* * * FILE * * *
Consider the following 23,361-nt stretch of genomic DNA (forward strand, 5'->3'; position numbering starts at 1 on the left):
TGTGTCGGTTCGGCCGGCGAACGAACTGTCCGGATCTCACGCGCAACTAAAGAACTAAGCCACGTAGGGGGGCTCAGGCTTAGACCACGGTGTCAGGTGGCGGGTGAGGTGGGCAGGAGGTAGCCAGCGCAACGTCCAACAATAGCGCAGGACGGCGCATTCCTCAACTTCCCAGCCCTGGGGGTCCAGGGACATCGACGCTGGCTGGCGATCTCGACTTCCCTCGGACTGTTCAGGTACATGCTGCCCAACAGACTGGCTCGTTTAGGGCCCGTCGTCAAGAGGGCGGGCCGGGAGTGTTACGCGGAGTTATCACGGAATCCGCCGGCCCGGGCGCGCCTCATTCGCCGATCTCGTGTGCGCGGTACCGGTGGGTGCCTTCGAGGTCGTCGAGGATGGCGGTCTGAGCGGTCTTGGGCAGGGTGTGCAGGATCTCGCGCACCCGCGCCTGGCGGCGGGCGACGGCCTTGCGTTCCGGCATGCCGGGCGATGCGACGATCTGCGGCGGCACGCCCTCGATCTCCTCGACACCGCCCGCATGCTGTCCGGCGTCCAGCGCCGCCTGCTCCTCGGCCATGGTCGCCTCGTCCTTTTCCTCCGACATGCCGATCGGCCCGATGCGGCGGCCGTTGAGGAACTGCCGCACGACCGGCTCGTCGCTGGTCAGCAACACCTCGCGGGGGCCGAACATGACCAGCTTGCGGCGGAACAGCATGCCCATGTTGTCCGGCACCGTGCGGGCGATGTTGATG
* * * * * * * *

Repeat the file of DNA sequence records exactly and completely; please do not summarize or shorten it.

Consider the following 23,361-nt stretch of genomic DNA (forward strand, 5'->3'; position numbering starts at 1 on the left):
TGTGTCGGTTCGGCCGGCGAACGAACTGTCCGGATCTCACGCGCAACTAAAGAACTAAGCCACGTAGGGGGGCTCAGGCTTAGACCACGGTGTCAGGTGGCGGGTGAGGTGGGCAGGAGGTAGCCAGCGCAACGTCCAACAATAGCGCAGGACGGCGCATTCCTCAACTTCCCAGCCCTGGGGGTCCAGGGACATCGACGCTGGCTGGCGATCTCGACTTCCCTCGGACTGTTCAGGTACATGCTGCCCAACAGACTGGCTCGTTTAGGGCCCGTCGTCAAGAGGGCGGGCCGGGAGTGTTACGCGGAGTTATCACGGAATCCGCCGGCCCGGGCGCGCCTCATTCGCCGATCTCGTGTGCGCGGTACCGGTGGGTGCCTTCGAGGTCGTCGAGGATGGCGGTCTGAGCGGTCTTGGGCAGGGTGTGCAGGATCTCGCGCACCCGCGCCTGGCGGCGGGCGACGGCCTTGCGTTCCGGCATGCCGGGCGATGCGACGATCTGCGGCGGCACGCCCTCGATCTCCTCGACACCGCCCGCATGCTGTCCGGCGTCCAGCGCCGCCTGCTCCTCGGCCATGGTCGCCTCGTCCTTTTCCTCCGACATGCCGATCGGCCCGATGCGGCGGCCGTTGAGGAACTGCCGCACGACCGGCTCGTCGCTGGTCAGCAACACCTCGCGGGGGCCGAACATGACCAGCTTGCGGCGGAACAGCATGCCCATGTTGTCCGGCACCGTGCGGGCGATGTTGATG